Retailers including Macy’s, Nordstrom and Kohl’s are putting themselves on a liquidity path to navigate back-to-school and holiday selling seasons.
Macy’s this past week completed a nearly $4.5 billion raise through a combination of $1.3 billion of senior secured notes and $3.15 billion via an asset-based facility. It will allow Macy’s to pay down, with some existing cash on hand, the $1.5 billion it drew down from a revolver and retire its old credit line. The retailer plans to pay down $530 million due in January 2021 and $450 million due in 2022.
Kohl’s issued $600 million of new debt and replaced a $1 billion revolver with a larger $1.5 billion secured line. According to Cowen & Co. analyst Oliver Chen, Kohl’s doesn’t have any maturities until 2023.
And Nordstrom, which drew down $800 million from its revolver, issued $600 million of secured debt. Chen said the retailer has reopened at least 40 percent of its full-price and Racks stores, and should have 75 percent of its fleet, or 118 doors, reopened by the weekend.
So far, retailers that have started their phased-in reopenings have said sales, while certainly not at pre-COVID-19 levels, are still better than expected. Wells Fargo economist Tim Quinlan attributed the recent spike in shopping as the result of pent-up demand and consumers eager to spend their stimulus checks. But even he said consumer spending likely won’t head back to pre-COVID levels, despite early results, due to to the huge disruption in the labor market, where the unemployment rate is currently at 13.3 percent due to furloughs and jobs permanently lost in the aftermath of the coronavirus pandemic.
There’s also concern about where the economy is headed, as some states including Florida and Arizona see alarming upticks in coronavirus infections while hotspots like New York have been on the decline. And looking ahead into the fall season, there’s still talk about a possible second wave of infections, barring some moonshot breakthrough with vaccines or anti-viral treatments.
Retailers are aware of those risks and taking them into account in navigating the third and fourth quarters.
“We expect to head [into the third quarter with] clean inventories and with newness for our customers,” Felicia Williams, Macy’s interim chief financial officer (CFO), said in a fireside chat Tuesday with CEO Jeff Gennette and Chen at Cowen’s 2020 New Retail Ecosystem CEO Summit.
Kohl’s commenced its reopening on May 4, with 90 percent of stores, of 1,047, newly reanimated as of Monday, according to CEO Michelle Gass, who also spoke at the Cowen Summit along with CFO Jill Timm.
Gass said Kohl’s is “pleased with the sequential improvement in stores” while noting the “very fluid environment.”
Gass addressed the eight brands the Kohl’s recently dropped, and how it is focusing on the labels that appeal to the next generation. “We don’t want to be overly reactive. This is a point in time to take a step back to reevaluate the Kohl’s of the future,” she said.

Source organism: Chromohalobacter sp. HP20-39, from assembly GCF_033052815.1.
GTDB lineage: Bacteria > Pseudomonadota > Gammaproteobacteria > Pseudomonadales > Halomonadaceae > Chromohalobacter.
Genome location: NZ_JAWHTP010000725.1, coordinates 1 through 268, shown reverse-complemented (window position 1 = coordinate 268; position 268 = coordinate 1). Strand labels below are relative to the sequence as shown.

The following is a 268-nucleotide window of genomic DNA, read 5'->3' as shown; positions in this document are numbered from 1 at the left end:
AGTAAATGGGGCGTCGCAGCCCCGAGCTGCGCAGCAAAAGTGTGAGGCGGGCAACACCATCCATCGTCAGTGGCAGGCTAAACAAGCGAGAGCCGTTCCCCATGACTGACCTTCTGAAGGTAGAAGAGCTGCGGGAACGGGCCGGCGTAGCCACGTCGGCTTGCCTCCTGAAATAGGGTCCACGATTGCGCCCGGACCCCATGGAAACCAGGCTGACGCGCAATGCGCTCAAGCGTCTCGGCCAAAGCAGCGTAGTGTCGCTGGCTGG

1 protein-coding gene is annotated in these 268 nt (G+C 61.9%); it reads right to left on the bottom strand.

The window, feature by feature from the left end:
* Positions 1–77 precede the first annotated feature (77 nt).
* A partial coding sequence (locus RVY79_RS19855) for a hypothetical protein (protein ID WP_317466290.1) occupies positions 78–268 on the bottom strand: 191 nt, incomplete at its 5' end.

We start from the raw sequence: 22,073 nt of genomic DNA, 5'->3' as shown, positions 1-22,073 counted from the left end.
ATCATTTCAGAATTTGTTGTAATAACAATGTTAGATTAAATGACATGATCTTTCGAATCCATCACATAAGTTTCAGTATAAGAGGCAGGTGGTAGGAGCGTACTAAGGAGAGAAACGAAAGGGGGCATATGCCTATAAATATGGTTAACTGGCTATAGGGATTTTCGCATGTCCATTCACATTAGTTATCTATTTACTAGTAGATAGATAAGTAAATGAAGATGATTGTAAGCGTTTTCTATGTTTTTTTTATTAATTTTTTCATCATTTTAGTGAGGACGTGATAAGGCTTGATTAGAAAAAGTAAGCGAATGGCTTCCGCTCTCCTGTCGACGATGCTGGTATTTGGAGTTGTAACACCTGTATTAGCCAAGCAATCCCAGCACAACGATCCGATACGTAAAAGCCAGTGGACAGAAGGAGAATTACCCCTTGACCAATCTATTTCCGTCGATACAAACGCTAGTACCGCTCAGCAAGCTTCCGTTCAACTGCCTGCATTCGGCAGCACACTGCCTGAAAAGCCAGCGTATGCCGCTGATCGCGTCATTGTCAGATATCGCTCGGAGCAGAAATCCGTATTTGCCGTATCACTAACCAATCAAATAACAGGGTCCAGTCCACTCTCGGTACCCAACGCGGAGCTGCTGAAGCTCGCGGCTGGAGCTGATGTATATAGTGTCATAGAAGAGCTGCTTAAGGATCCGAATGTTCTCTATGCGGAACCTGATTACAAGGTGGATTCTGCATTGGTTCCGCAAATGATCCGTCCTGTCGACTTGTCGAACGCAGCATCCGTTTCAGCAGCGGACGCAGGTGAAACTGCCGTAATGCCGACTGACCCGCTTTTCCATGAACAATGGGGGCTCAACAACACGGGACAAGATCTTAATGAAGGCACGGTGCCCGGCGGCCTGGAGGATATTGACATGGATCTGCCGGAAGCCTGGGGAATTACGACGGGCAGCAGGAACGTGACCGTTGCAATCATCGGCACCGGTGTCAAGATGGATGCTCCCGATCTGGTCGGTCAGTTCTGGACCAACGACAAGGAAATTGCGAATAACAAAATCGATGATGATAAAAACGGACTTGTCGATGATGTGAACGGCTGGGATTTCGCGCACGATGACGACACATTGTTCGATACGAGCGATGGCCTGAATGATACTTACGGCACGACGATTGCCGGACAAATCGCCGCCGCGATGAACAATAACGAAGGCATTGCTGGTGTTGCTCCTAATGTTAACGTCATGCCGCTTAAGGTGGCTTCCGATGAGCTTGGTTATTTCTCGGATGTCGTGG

That future sees a tremendous opportunity in beauty, a category where the retailer will lean in as a “convenience play” as more than 75 percent of its customers are women. And while accessories can be “turned down a bit,” and the “dressy side can be trimmed down,” Kohl’s will be betting on feeding the winners over the next couple of years. That means more athleisure, active, and home, Gass said.
Timm said the chain pared first-quarter receipts by 30 percent in April, mostly due to store closures. In the second quarter, the company pulled forward inventory receipts for some back-to-school product for the end of June and July. As the company moves into holiday, it will take a “conservative approach,” she added.
Heading into fall and holiday will also mean finding out which retailers that are under bankruptcy court protection will be the Chapter 11 survivors in a post-COVID-19 world. Neiman Marcus has yet to announce any store closures, while J.C. Penney has a looming July 15 deadline that requires it reach an agreement with first-lien lenders or be put up for sale. The company this week got the nod from the bankruptcy judge overseeing its case to hold off until July 13 for June and July rent payments on its stores. It also hasn’t yet made any rent payment for May for most of its leased stores. And as the world moves past the next few weeks, the retail sector could find other nameplates joining the ranks of the distressed group. Tailored Brands and Ascena Retail are said to be contemplating the need for debtor-in-possession financing. Ditto for Brooks Brothers. And New York & Co.’s parent RTW Retailwinds said in a regulatory filing that there’s a good chance it will consider itself a Chapter 11 filer as well.